Which I don't think it's make sense, because within web app if you look at other (non-oauth) requests then the CSRf token is the part of request header. That means it is not secret as anyone can see it if they intercept the request.
The risk isn't interception of the request. That is approximately never a thing you have to worry about, so long as you use modern TLS (generally via HTTPS) and don't mess with the certificate validation. The problem with sending the anti-CSRF token in the OAuth request is that you are taking something that's supposed to be first-party only (well, and second-party, I guess: it's known to you, and your user, but nobody else) and adding a third party (the OAuth authorization provider). There's no interception here; you're just straight up giving it to somebody else.
Now, at first glance, it seems that this isn't an issue anyhow. Assuming that you're using OAuth for creating user sessions or accessing their data, you must already must completely trust the OAuth provider! If they're malicious (or compromised), they can just create an access token for any of your users, without the actual user being involved at all. Given that fact, hiding the user's anti-CSRF token from the OAuth provider is meaningless; either your OAuth provider is trustworthy, or every one of your users is completely screwed (and CSRF is an attack on the user, not on the site operator). Session forgery strictly dominates CSRF in terms of what you can do with it!
With all that said, there is still a downside to using the anti-CSRF token this way: OAuth requests (and typically also the callbacks) are made using GET requests, with all the parameters in the URL. Since URLs are often logged and the logs are often neither sufficiently redacted nor stored as securely as secrets should be, it is important to not put persistent secrets into the URL. Even the authorization code (for OAuth flows that have one) is on thin ice; it's supposed to be short-lived and single-use, but ideally it wouldn't be transmitted in a URL at all (and indeed, some OAuth providers allow sending the callback secrets via a POST request body, rather than in the URL). The anti-CSRF token is presumably a persistent secret, lasting for at least the length of the session.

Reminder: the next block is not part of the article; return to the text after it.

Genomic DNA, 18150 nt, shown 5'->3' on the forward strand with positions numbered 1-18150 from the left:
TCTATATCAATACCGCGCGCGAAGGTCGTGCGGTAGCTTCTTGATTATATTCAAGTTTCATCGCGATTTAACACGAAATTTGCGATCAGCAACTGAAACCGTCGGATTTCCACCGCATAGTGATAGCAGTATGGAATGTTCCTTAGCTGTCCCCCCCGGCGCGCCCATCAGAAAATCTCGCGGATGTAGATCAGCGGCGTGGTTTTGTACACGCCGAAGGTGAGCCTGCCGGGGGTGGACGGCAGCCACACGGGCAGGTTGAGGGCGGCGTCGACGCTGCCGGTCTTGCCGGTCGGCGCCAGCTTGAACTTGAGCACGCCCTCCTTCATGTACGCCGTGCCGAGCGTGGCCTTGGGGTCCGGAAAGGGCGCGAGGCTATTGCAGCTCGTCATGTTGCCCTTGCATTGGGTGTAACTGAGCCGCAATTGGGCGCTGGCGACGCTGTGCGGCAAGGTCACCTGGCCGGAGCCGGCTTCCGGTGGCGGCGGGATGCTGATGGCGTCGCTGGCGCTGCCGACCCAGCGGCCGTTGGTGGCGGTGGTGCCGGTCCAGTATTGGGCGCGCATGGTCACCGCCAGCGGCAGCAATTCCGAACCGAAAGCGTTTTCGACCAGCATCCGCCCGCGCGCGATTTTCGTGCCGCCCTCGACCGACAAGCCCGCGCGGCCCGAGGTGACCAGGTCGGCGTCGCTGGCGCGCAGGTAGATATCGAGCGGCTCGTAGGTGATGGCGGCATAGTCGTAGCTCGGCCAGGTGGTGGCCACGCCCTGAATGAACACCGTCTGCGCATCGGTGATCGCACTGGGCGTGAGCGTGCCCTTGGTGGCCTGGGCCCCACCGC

One simple fix here - which you should be doing anyhow - is to rotate the anti-CSRF token after the OAuth flow completes. That is, when the user's browser (or similar client) sends the callback request - with its
state parameter, and also its temporary session token or whatever else you use to tie the anti-CSRF token to the user - just validate the
state parameter and then invalidate that anti-CSRF token, generate a new one, and send the new one to the client. In fact, assuming you're using OAuth for user session initiation, you MUST already rotate the pre-auth session token (or whatever you're using to tie a user to their anti-CSRF token) upon the user logging in via OAuth - that's just standard prevention of session fixation attacks, you never preserve a session token across authentication changes - so you might as well rotate the anti-CSRF token at the same time.
Note that, if you're using OAuth for single sign-in or other session initiation, unless you're worried about login CSRF (which most sites don't prevent, and is hard to fully mitigate anyhow), you mostly only need to worry about OAuth CSRF when linking an OAuth-connected account to an existing app-specific account. That's generally the only time that the user is already signed in while doing an OAuth flow. For a user that isn't signed in, CSRF generally isn't a big risk (although there are edge cases with e.g. stateful data stored in cookies, in lieu of server-side sessions, being manipulated by unauthenticated requests to the server; those requests could be forged instead of user-initiated. That whole scenario is fairly rare, though).